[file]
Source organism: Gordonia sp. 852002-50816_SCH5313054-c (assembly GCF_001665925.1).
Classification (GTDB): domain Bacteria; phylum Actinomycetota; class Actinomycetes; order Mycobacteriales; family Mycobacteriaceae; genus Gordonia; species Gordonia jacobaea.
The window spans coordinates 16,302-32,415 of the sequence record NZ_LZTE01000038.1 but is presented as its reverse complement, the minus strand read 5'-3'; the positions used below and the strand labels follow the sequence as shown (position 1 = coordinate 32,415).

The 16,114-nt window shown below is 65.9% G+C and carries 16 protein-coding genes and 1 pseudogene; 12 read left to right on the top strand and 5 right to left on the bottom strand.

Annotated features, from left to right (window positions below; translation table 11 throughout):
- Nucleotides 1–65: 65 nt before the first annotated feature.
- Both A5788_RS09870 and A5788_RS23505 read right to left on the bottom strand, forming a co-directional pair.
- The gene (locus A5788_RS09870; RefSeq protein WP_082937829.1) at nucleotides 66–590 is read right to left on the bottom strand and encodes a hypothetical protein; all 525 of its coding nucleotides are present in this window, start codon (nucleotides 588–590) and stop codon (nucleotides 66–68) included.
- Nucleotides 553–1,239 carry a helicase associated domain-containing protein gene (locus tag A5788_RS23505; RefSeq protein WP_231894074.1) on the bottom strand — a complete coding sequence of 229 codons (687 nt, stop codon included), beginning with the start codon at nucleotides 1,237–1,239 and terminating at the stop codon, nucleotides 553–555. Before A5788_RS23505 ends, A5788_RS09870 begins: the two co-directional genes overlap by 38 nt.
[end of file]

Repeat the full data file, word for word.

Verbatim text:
Source organism: Gordonia sp. 852002-50816_SCH5313054-c (assembly GCF_001665925.1).
Classification (GTDB): domain Bacteria; phylum Actinomycetota; class Actinomycetes; order Mycobacteriales; family Mycobacteriaceae; genus Gordonia; species Gordonia jacobaea.
The window spans coordinates 16,302-32,415 of the sequence record NZ_LZTE01000038.1 but is presented as its reverse complement, the minus strand read 5'-3'; the positions used below and the strand labels follow the sequence as shown (position 1 = coordinate 32,415).

The 16,114-nt window shown below is 65.9% G+C and carries 16 protein-coding genes and 1 pseudogene; 12 read left to right on the top strand and 5 right to left on the bottom strand.

Annotated features, from left to right (window positions below; translation table 11 throughout):
- Nucleotides 1–65: 65 nt before the first annotated feature.
- Both A5788_RS09870 and A5788_RS23505 read right to left on the bottom strand, forming a co-directional pair.
- The gene (locus A5788_RS09870; RefSeq protein WP_082937829.1) at nucleotides 66–590 is read right to left on the bottom strand and encodes a hypothetical protein; all 525 of its coding nucleotides are present in this window, start codon (nucleotides 588–590) and stop codon (nucleotides 66–68) included.
- Nucleotides 553–1,239 carry a helicase associated domain-containing protein gene (locus tag A5788_RS23505; RefSeq protein WP_231894074.1) on the bottom strand — a complete coding sequence of 229 codons (687 nt, stop codon included), beginning with the start codon at nucleotides 1,237–1,239 and terminating at the stop codon, nucleotides 553–555. Before A5788_RS23505 ends, A5788_RS09870 begins: the two co-directional genes overlap by 38 nt.